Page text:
A font of historical context for 7 popular typefaces

You might know that Comic Sans should never be used for your webpage—but do you know why? Learn how some lettering was invented to be professional, and others not so much.

We take typefaces for granted, rarely changing the default fonts that come with our software, web browsers or devices.

If we decide to change a font, we mindlessly scroll through the list of typefaces, oblivious to the stories of their creation, the people who designed them, and the controversies surrounding their use.

Well, every typeface has a story—and here are seven of them.

1. Calibri— A modern sans-serif typeface, Calibri was designed by Dutch type designer Luc(as) de Groot. Calibri has been the default typeface for Microsoft office products since 2007, replacing Times New Roman as the default typeface in Microsoft Word and Arial as the default typeface in PowerPoint, Outlook, and Excel.

Calibri was been implicated in a political scandal in Pakistan.

2. Comic Sans— This is the typeface everyone loves to hate. Comic Sans is a casual typeface designed by former Microsoft designer Vincent Connare, who based it on the comic books from his office. He said it “isn’t complicated, it isn’t sophisticated, it isn’t the same old text typeface like in a newspaper. It’s just fun.” Others think it’s amateurish and has no place in business or professional use.

An outrage sparked in 2011 when the CERN scientists who discovered the Higgs Boson particle announced their findings in Comic Sans.

Raise your hand if someone in your company uses purple comic sans as their default email font.

3. Myriad— A humanist sans-serif typeface, Myriad (now Myriad Pro) was designed by Carol Twombly and Robert Slimbach for Adobe Systems in 1991. The goal was to create an easy-to-read, generic typeface with little personality. Myriad was jokingly called “Generica” during its creation.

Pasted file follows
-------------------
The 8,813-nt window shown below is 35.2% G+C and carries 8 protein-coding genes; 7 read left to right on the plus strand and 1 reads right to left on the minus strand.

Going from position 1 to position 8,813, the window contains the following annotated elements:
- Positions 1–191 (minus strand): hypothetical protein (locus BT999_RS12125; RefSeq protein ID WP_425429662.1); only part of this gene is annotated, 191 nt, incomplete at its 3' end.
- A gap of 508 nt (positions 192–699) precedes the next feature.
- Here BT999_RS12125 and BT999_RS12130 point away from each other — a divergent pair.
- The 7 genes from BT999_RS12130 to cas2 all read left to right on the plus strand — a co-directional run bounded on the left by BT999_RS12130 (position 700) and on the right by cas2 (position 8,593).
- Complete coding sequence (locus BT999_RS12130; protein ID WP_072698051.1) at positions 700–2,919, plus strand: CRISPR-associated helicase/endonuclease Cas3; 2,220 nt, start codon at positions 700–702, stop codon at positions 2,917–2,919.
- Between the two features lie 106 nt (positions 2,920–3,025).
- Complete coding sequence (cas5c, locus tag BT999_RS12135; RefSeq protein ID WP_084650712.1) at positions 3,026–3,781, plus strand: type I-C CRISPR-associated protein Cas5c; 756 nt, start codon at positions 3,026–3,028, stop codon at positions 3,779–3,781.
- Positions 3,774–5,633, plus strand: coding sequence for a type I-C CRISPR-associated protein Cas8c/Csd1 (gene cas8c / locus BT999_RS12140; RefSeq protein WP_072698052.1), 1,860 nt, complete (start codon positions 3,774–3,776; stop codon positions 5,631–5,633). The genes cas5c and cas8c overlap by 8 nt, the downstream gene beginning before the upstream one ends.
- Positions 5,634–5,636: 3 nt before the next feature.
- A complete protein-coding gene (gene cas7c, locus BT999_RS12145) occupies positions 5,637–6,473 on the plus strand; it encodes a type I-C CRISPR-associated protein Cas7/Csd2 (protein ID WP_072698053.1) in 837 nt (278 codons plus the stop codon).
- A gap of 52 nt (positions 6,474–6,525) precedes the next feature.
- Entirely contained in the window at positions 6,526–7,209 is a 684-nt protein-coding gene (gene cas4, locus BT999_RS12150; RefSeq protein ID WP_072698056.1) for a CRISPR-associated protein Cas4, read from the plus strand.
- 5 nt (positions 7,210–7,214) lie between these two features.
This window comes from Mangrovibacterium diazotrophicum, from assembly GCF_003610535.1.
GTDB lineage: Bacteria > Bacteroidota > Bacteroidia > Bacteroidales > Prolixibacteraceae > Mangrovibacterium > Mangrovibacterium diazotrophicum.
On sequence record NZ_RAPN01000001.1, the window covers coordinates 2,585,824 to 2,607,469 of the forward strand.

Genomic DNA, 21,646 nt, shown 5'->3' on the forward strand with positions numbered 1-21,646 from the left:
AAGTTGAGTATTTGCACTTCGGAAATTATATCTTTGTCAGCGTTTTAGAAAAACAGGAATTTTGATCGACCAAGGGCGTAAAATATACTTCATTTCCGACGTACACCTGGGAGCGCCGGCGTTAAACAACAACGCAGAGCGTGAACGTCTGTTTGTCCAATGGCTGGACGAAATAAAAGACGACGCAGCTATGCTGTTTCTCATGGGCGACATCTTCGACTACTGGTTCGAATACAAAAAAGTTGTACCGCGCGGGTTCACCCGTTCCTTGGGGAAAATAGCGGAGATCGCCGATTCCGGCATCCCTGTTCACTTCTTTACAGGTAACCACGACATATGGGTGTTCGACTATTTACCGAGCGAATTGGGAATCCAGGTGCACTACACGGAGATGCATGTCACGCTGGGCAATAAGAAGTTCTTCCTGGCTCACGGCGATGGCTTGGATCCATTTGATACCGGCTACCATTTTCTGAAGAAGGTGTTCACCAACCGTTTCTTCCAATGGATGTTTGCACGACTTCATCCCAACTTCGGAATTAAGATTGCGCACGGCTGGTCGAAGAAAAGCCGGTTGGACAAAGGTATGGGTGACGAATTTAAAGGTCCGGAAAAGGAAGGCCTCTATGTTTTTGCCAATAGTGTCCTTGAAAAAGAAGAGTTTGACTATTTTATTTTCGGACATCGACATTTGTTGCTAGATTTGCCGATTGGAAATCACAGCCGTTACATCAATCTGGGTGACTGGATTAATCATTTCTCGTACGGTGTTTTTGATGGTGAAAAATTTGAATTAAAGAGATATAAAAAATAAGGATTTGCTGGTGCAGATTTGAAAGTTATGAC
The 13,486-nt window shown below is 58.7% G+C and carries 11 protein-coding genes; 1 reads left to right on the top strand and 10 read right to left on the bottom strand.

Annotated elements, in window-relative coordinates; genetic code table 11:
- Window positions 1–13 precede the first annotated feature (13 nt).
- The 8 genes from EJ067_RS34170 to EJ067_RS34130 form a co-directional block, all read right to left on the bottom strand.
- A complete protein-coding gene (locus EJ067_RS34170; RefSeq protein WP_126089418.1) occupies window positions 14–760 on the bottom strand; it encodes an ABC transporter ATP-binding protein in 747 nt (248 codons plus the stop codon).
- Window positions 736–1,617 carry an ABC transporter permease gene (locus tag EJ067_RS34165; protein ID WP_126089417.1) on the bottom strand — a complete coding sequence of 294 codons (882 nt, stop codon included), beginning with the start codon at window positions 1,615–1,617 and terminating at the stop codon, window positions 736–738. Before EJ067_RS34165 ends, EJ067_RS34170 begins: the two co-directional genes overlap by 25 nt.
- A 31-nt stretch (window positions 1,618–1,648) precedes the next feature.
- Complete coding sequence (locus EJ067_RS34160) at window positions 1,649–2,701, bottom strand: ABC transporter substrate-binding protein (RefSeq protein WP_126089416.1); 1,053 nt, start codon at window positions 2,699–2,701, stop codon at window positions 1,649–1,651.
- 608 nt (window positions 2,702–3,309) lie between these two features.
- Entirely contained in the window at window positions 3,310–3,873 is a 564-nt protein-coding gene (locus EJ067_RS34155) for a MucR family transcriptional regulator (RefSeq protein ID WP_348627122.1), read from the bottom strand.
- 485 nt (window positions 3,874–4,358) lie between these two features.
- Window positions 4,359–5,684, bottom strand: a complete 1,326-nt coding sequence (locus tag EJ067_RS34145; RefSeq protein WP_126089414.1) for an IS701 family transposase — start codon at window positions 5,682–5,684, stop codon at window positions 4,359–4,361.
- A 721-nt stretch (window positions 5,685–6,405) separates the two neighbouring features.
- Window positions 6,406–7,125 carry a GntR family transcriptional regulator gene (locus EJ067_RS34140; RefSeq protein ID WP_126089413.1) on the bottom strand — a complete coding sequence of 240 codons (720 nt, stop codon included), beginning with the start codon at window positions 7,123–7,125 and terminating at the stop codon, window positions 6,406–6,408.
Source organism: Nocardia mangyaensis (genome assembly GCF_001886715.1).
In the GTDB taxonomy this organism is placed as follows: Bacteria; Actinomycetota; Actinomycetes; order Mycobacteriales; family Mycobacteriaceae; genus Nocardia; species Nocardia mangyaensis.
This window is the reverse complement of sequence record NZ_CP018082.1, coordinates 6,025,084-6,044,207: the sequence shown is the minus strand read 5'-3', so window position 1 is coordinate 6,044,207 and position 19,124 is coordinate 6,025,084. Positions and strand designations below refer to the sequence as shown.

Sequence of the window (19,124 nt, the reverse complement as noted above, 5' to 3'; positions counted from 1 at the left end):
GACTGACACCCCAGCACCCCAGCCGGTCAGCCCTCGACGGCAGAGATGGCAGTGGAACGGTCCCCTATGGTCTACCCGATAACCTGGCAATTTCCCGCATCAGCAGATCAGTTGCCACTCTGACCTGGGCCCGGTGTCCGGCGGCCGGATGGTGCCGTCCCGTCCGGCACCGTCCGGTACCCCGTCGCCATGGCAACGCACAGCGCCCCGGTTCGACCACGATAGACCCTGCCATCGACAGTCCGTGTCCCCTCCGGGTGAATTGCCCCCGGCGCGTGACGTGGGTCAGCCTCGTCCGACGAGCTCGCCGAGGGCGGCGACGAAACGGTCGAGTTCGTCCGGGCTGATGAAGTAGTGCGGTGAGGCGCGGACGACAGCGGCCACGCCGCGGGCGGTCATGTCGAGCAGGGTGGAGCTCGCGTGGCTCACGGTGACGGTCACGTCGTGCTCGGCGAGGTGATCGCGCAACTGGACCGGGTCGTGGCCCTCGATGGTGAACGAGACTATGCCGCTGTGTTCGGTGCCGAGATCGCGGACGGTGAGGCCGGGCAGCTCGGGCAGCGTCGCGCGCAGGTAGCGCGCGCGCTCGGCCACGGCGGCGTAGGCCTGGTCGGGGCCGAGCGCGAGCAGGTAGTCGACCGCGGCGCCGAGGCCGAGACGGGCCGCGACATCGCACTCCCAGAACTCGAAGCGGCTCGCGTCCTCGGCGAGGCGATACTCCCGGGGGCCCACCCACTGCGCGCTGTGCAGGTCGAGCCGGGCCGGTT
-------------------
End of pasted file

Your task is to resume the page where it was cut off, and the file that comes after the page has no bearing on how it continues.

Myriad was Apple’s corporate typeface from 2002 to 2017. It replaced Apple Garamond, which had been used by Apple since 1984.

In 2010, Steve Jobs wrote an open letter criticizing Adobe and declaring war on Adobe Flash. The title of the letter was written in Myriad—Adobe’s own typeface.

4. Palatino and 5. Aldus— These Renaissance revival typefaces were designed by Hermann Zaph in 1949 and 1954. Palatino was named after 16th-century Italian master calligrapher Giambattista Palatino. Aldus was named for Venetian printer Aldus Manutius.

Palatino (Palatine Hill) is one of the seven hills of Rome. It was on that spot, according to Roman mythology, that Romulus killed his brother, Remus, and founded the city in 753 BC.

Does anyone remember using Aldus Pagemaker for desktop publishing in the early 1990s? Aldus, a Seattle software company founded in 1985, was named after Aldus Manutius. The company was purchased by Adobe Systems in 1994.

6. Times New Roman— The workhorse of newspaper and book publishing, Times New Roman was commissioned by the British newspaper The Times in 1931. It was designed for legibility in body text. “Even though nobody ever got fired for using Times, it is one of those typefaces that have been used so much that it annoys some people,” says graphic designer Lauren Leurs.

A study from 2008 found that satirical content published in Times New Roman was

perceived as funnier and angrier than the same content published in Arial.

7. Verdana— No stranger to controversy is Verdana. The typeface was created for Microsoft by Matthew Carter and Tom Rickner, primarily to be viewed at small sizes on low-resolution monitors.

Verdana’s perceived designation as a screen font led to mayhem in 2009 when IKEA changed the typeface used in its catalog from Futura to Verdana. IKEA was seeking to unify its branding between print and digital media, but typographers and designers were infuriated. The New York Times said the change “is so offensive to many because it seems like a slap at the principles of design by a company that has been hailed for its adherence to them.”

Have any font stories to share? Please post them below.

Laura Hale Brockway is a writer and editor from Austin, Texas. Read more of her posts on writing, editing, and corporate life on PR Daily and at impertinentremarks.com.

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